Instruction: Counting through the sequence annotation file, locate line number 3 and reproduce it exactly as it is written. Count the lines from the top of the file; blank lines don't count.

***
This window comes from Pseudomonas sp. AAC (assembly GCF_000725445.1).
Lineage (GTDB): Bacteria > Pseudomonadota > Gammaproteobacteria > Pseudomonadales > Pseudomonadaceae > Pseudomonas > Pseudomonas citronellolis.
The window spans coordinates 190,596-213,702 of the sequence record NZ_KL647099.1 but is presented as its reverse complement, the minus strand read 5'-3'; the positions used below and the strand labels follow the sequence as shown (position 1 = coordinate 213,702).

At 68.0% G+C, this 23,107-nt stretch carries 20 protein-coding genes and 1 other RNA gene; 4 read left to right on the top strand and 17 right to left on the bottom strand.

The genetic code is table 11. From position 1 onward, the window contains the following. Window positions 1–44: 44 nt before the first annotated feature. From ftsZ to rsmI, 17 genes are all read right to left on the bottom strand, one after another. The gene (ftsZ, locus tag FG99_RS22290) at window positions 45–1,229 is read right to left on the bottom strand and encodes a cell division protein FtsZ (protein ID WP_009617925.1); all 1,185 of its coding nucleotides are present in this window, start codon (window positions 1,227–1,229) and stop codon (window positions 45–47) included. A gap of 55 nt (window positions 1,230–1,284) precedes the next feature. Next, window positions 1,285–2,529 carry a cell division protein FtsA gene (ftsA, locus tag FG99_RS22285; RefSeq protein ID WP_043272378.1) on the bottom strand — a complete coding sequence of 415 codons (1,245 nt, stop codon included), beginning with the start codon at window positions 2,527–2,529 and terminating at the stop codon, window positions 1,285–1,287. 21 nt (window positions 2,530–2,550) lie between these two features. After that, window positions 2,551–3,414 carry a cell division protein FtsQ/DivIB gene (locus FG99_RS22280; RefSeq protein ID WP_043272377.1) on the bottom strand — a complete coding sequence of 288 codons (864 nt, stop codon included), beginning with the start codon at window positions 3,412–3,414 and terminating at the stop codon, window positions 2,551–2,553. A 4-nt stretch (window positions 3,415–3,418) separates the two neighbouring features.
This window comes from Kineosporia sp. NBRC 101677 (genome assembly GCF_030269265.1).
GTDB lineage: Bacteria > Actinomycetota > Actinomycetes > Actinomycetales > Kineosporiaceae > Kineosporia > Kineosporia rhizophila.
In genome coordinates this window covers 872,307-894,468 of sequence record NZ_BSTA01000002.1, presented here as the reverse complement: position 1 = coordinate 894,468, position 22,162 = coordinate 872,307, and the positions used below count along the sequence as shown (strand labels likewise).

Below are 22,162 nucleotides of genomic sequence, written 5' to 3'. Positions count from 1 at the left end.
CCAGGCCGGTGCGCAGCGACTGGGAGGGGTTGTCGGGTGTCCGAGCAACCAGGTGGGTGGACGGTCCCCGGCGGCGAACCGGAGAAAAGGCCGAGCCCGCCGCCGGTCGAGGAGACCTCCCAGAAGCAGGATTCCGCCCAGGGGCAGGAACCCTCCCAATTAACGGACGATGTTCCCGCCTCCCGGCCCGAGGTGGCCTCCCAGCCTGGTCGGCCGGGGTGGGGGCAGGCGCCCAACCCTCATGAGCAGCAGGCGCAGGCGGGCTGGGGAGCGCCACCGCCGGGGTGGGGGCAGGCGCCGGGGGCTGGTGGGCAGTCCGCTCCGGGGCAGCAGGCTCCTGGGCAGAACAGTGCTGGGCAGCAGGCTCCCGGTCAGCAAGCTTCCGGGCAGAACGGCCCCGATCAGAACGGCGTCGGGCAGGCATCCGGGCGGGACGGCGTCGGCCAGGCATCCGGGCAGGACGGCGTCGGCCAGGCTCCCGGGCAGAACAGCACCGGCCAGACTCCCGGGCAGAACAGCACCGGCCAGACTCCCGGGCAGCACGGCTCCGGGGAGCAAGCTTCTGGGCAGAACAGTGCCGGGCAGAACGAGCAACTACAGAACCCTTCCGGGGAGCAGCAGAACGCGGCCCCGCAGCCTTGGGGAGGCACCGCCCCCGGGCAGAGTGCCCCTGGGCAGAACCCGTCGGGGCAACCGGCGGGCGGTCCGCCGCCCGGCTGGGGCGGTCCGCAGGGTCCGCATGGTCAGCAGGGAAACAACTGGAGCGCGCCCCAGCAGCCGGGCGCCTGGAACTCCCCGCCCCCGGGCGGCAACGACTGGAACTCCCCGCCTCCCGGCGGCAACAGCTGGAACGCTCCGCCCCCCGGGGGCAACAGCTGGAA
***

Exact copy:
The window spans coordinates 190,596-213,702 of the sequence record NZ_KL647099.1 but is presented as its reverse complement, the minus strand read 5'-3'; the positions used below and the strand labels follow the sequence as shown (position 1 = coordinate 213,702).